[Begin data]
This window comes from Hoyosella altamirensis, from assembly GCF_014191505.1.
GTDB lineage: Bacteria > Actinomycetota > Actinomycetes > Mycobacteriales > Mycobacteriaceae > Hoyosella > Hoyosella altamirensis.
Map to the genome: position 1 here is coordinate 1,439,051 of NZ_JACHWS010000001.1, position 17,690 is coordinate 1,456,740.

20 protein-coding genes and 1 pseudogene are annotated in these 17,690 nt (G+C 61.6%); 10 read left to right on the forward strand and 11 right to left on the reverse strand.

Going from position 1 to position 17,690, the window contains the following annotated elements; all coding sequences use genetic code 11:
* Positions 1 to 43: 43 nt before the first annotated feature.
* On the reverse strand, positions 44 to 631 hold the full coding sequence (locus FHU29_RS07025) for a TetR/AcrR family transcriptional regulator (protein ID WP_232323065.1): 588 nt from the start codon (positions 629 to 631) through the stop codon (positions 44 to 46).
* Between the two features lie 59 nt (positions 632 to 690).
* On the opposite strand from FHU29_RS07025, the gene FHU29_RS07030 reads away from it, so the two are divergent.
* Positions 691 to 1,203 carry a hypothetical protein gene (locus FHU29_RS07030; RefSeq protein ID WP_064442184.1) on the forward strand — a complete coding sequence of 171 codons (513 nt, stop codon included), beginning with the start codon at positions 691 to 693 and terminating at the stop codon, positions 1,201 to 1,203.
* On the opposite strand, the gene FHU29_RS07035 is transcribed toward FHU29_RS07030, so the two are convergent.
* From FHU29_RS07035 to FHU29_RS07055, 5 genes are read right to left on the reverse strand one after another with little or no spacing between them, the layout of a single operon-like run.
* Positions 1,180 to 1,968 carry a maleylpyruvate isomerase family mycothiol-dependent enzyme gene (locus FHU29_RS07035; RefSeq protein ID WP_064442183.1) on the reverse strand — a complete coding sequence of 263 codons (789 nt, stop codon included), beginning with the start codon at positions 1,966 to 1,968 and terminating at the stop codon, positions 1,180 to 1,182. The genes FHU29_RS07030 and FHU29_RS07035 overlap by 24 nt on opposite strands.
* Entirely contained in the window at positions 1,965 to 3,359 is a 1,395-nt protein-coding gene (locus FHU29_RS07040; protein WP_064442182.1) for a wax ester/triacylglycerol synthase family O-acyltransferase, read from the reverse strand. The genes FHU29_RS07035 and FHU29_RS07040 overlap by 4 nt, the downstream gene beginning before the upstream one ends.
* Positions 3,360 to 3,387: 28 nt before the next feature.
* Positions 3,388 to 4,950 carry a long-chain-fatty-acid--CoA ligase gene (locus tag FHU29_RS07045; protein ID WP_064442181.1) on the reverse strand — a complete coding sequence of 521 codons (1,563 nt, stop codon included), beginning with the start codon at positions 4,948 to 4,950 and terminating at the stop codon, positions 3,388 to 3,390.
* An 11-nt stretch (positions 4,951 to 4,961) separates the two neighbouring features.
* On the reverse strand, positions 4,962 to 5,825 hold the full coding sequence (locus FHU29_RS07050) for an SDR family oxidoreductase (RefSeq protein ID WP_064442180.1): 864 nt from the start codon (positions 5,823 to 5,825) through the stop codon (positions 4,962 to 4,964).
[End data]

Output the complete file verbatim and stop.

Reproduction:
This window comes from Hoyosella altamirensis, from assembly GCF_014191505.1.
GTDB lineage: Bacteria > Actinomycetota > Actinomycetes > Mycobacteriales > Mycobacteriaceae > Hoyosella > Hoyosella altamirensis.
Map to the genome: position 1 here is coordinate 1,439,051 of NZ_JACHWS010000001.1, position 17,690 is coordinate 1,456,740.

20 protein-coding genes and 1 pseudogene are annotated in these 17,690 nt (G+C 61.6%); 10 read left to right on the forward strand and 11 right to left on the reverse strand.

Going from position 1 to position 17,690, the window contains the following annotated elements; all coding sequences use genetic code 11:
* Positions 1 to 43: 43 nt before the first annotated feature.
* On the reverse strand, positions 44 to 631 hold the full coding sequence (locus FHU29_RS07025) for a TetR/AcrR family transcriptional regulator (protein ID WP_232323065.1): 588 nt from the start codon (positions 629 to 631) through the stop codon (positions 44 to 46).
* Between the two features lie 59 nt (positions 632 to 690).
* On the opposite strand from FHU29_RS07025, the gene FHU29_RS07030 reads away from it, so the two are divergent.
* Positions 691 to 1,203 carry a hypothetical protein gene (locus FHU29_RS07030; RefSeq protein ID WP_064442184.1) on the forward strand — a complete coding sequence of 171 codons (513 nt, stop codon included), beginning with the start codon at positions 691 to 693 and terminating at the stop codon, positions 1,201 to 1,203.
* On the opposite strand, the gene FHU29_RS07035 is transcribed toward FHU29_RS07030, so the two are convergent.
* From FHU29_RS07035 to FHU29_RS07055, 5 genes are read right to left on the reverse strand one after another with little or no spacing between them, the layout of a single operon-like run.
* Positions 1,180 to 1,968 carry a maleylpyruvate isomerase family mycothiol-dependent enzyme gene (locus FHU29_RS07035; RefSeq protein ID WP_064442183.1) on the reverse strand — a complete coding sequence of 263 codons (789 nt, stop codon included), beginning with the start codon at positions 1,966 to 1,968 and terminating at the stop codon, positions 1,180 to 1,182. The genes FHU29_RS07030 and FHU29_RS07035 overlap by 24 nt on opposite strands.
* Entirely contained in the window at positions 1,965 to 3,359 is a 1,395-nt protein-coding gene (locus FHU29_RS07040; protein WP_064442182.1) for a wax ester/triacylglycerol synthase family O-acyltransferase, read from the reverse strand. The genes FHU29_RS07035 and FHU29_RS07040 overlap by 4 nt, the downstream gene beginning before the upstream one ends.
* Positions 3,360 to 3,387: 28 nt before the next feature.
* Positions 3,388 to 4,950 carry a long-chain-fatty-acid--CoA ligase gene (locus tag FHU29_RS07045; protein ID WP_064442181.1) on the reverse strand — a complete coding sequence of 521 codons (1,563 nt, stop codon included), beginning with the start codon at positions 4,948 to 4,950 and terminating at the stop codon, positions 3,388 to 3,390.
* An 11-nt stretch (positions 4,951 to 4,961) separates the two neighbouring features.
* On the reverse strand, positions 4,962 to 5,825 hold the full coding sequence (locus FHU29_RS07050) for an SDR family oxidoreductase (RefSeq protein ID WP_064442180.1): 864 nt from the start codon (positions 5,823 to 5,825) through the stop codon (positions 4,962 to 4,964).